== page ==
Can Your Retirement Plan Handle Rising Rates?

Now that the Federal Reserve has raised interest rates a quarter of a percentage point, you may be wondering: What does this mean for my retirement account? In the short term, as both, stock and bond markets react to the increase, even a diversified retirement account may lose value, but that’s no reason to sell your investments in a panic.

While a Fed rate increase can sometimes drive down stock prices and push down bond prices, if you can stay focused on your long-term goals, you can ride out these dips. Still, now is a good time to make sure your retirement savings plan is on track. In the context of rising rates, that means checking on the bonds portion of your portfolio.

Here are four tips to ensure your retirement account can handle rising rates.

1. Remember why you have bonds

Even if your investments have lost some value, remember that you’ve got bonds in your portfolio to provide returns. Your bonds act as a balance against stock market volatility. Bonds may fall, but not typically as far or as often as stocks. These two usually (though not always) move in opposite directions: When stock prices are rising, bond prices tend to fall, and vice versa.

Before you think about exiting bonds because you expect rates to keep rising, note that it’s as difficult to predict how fast rates will rise as it is to predict the next market crash.

Instead of trying to time the bond market, focus on what you can control. One step is to make sure your investment holdings are diversified. It can take as few as three to five mutual funds to make a well-diversified retirement account.

2. Realize that higher rates aren’t all bad news

Generally, bond prices drop when interest rates rise because existing bonds’ coupon — the interest they promise to pay while you hold the bond — is lower than the coupons offered by bonds issued under the new, higher rates.

Say you buy a $1,000 bond that promises to pay 1% a year. Then, interest rates rise. As a result, new $1,000 bonds promise a 2% payout per year. If you want to sell your bond, you’ll need to sell it for less than its face value to be able to compete against the new higher-paying bonds.

If you hold the bond until maturity, you’ll get paid its coupon rate and recover your principal when the bond matures, assuming the issuer doesn’t default. However, in retirement accounts, it is more common to invest in bond mutual funds, rather than individual bonds. In bond funds, the manager is likely buying and selling bonds on the secondary market. That’s where price fluctuations matter — and how your bonds can lose value.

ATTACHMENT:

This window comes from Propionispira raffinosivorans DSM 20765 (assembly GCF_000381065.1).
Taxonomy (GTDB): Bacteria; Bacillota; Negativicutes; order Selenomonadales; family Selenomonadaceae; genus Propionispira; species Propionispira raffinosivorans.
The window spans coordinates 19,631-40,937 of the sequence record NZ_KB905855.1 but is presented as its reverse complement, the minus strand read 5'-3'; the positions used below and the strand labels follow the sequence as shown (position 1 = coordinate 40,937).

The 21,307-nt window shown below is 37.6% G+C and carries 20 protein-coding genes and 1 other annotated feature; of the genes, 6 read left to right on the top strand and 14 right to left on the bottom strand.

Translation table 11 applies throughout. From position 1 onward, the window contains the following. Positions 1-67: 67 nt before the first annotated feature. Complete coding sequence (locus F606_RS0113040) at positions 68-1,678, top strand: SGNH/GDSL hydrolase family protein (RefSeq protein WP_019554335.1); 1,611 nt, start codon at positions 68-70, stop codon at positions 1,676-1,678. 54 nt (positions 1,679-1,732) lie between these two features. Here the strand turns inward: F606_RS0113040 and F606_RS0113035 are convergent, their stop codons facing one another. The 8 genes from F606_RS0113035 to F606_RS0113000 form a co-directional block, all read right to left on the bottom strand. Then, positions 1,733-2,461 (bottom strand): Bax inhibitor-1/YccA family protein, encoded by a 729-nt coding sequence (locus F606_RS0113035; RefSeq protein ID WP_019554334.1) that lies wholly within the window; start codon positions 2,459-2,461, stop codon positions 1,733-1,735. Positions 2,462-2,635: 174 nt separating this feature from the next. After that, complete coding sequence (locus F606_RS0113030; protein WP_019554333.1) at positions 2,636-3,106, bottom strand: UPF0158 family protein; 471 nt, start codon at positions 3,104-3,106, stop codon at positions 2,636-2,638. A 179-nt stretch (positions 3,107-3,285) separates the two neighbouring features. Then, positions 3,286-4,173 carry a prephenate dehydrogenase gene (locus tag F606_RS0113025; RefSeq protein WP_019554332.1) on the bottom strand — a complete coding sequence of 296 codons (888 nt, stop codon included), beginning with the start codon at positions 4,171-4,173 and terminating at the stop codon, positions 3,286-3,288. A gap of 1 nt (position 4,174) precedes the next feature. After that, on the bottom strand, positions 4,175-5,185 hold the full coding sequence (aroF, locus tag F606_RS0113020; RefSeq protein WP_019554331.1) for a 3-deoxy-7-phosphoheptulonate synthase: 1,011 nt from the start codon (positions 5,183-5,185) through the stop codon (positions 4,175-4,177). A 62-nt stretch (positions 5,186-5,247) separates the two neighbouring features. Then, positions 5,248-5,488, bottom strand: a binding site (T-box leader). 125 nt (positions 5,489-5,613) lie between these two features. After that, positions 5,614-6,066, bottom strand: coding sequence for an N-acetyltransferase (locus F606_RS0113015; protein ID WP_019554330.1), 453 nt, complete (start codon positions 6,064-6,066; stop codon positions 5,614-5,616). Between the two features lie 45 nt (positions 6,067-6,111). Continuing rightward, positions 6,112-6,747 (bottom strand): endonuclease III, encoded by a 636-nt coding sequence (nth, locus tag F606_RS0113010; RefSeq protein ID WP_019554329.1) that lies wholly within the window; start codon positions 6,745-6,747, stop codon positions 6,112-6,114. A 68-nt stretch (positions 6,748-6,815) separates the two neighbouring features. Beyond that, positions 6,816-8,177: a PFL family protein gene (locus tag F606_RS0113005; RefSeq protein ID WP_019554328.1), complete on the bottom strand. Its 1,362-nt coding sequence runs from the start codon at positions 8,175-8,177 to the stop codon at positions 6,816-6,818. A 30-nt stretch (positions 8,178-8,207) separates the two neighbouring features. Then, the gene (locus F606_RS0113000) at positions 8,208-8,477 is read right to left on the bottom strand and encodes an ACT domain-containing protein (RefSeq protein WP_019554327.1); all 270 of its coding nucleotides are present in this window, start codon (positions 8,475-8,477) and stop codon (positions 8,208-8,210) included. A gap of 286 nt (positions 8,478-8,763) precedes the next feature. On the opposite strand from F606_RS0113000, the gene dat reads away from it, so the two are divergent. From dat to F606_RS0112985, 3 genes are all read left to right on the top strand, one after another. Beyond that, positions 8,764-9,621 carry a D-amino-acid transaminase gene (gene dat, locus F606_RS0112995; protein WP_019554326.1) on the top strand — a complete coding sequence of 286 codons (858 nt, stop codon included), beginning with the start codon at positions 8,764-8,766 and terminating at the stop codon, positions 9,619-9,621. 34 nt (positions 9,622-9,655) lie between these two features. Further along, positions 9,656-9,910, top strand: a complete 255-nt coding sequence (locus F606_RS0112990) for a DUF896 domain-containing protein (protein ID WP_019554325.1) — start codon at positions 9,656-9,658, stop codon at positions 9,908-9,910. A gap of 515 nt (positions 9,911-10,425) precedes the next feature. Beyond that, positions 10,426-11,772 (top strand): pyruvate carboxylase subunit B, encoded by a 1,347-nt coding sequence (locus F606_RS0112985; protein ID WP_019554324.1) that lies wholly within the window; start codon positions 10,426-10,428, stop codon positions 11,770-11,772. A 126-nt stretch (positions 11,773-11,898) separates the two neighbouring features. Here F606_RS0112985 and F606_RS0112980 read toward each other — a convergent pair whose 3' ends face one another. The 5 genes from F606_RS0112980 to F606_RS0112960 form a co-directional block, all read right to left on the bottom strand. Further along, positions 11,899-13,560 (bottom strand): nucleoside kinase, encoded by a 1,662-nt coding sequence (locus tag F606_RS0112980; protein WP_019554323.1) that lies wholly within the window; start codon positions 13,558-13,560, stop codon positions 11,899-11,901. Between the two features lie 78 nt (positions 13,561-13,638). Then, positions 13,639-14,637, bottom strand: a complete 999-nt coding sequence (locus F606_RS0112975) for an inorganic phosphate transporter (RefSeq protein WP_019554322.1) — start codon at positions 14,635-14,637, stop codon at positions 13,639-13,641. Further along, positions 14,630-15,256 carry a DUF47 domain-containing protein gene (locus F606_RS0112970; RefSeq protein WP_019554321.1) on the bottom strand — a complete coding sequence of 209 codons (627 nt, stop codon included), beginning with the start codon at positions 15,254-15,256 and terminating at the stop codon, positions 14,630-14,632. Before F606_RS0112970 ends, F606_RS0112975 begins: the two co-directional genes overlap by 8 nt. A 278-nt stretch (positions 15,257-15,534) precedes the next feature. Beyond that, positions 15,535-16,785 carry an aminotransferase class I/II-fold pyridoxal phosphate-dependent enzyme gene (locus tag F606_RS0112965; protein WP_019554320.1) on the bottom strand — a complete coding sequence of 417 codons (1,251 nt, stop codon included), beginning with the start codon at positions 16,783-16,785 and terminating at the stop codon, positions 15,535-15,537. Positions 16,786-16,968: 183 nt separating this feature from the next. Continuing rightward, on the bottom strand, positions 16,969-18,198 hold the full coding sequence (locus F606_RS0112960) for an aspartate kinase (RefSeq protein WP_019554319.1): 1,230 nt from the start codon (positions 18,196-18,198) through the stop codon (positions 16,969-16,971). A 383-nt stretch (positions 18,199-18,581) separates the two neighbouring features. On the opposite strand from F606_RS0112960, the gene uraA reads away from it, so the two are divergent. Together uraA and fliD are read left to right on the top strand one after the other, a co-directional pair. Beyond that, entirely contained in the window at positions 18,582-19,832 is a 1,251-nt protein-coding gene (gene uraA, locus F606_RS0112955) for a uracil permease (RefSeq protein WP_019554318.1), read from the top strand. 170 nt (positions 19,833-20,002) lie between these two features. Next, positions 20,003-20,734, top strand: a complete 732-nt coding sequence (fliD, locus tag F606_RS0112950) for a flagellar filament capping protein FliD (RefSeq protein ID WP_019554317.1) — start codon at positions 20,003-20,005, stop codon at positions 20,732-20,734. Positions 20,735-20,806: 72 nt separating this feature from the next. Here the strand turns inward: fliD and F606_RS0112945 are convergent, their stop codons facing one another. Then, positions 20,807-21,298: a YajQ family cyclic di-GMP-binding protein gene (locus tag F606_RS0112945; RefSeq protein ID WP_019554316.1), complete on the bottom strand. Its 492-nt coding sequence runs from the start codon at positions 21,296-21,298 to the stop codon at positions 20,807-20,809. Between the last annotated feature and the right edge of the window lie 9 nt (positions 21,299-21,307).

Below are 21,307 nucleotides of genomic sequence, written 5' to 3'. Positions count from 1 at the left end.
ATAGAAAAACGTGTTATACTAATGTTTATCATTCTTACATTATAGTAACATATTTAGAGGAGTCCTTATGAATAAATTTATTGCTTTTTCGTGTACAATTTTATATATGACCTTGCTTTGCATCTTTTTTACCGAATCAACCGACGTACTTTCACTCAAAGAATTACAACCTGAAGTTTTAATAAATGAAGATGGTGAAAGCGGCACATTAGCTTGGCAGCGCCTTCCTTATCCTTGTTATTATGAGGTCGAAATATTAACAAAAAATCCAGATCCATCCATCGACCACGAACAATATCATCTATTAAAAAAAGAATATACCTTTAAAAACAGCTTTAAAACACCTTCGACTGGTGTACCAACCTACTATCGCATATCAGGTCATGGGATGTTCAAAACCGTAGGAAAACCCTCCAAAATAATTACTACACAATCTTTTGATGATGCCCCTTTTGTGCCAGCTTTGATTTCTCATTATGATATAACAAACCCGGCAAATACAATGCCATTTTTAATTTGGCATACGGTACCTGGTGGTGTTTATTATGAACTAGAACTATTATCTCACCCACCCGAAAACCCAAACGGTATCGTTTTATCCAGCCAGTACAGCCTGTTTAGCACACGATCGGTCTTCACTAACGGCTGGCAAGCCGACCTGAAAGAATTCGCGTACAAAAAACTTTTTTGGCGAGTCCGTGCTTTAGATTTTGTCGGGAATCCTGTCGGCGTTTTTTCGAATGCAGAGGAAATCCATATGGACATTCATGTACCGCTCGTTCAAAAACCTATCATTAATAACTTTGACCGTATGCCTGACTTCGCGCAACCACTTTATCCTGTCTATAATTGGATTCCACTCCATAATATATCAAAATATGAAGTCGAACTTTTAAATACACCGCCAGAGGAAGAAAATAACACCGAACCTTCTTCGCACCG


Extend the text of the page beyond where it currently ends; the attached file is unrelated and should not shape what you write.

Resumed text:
While you might hear market prognosticators talking about the danger of holding bonds when rates are marching higher, they’re generally speaking to the problem faced by investors who only want to sell their bonds.

Long-term investors have less to worry about. While higher interest rates do mean short-term price drops, they also mean that your bonds mutual fund over time will buy higher-rate bonds, bringing higher interest payments back to you.

3. Check your bond holdings

Some bonds are riskier than others. In a rising-rate environment, bonds with long maturities are likely to drop the most in price. If you have a high proportion of long-term bonds, say terms of 10 years or longer, it might be worth shifting out of those.

The name of your bond fund should indicate average maturity, but if it doesn’t, read the fund’s description. Most investors tend to avoid bonds with maturities over 10 years.

The good news? Most workplace retirement plans don’t use funds with a duration over seven years.

4. Check your fees

Now that you’re thinking about your 401(k), it’s a great time to look at the fees you’re paying on all of your mutual funds. Your 401(k) plan may charge other fees, but making sure you’re in low-cost mutual funds is a great way to build retirement success.

Log in to your retirement account provider’s website and check each investment. Look for the expense ratio — that’s an annual fee expressed as a percentage of your investment — and make sure it’s less than about 0.50%.

If you can’t find any low-cost funds in your 401(k), then invest enough in the plan to get your company match and consider opening a traditional IRA or Roth IRA so you can invest in as many low-cost mutual funds as you may want.

If you need help planning for retirement and other services, such as medicare, just call us at 724-929-2300! Our agents will be happy to help you with any insurance needs to put retirement in reach.

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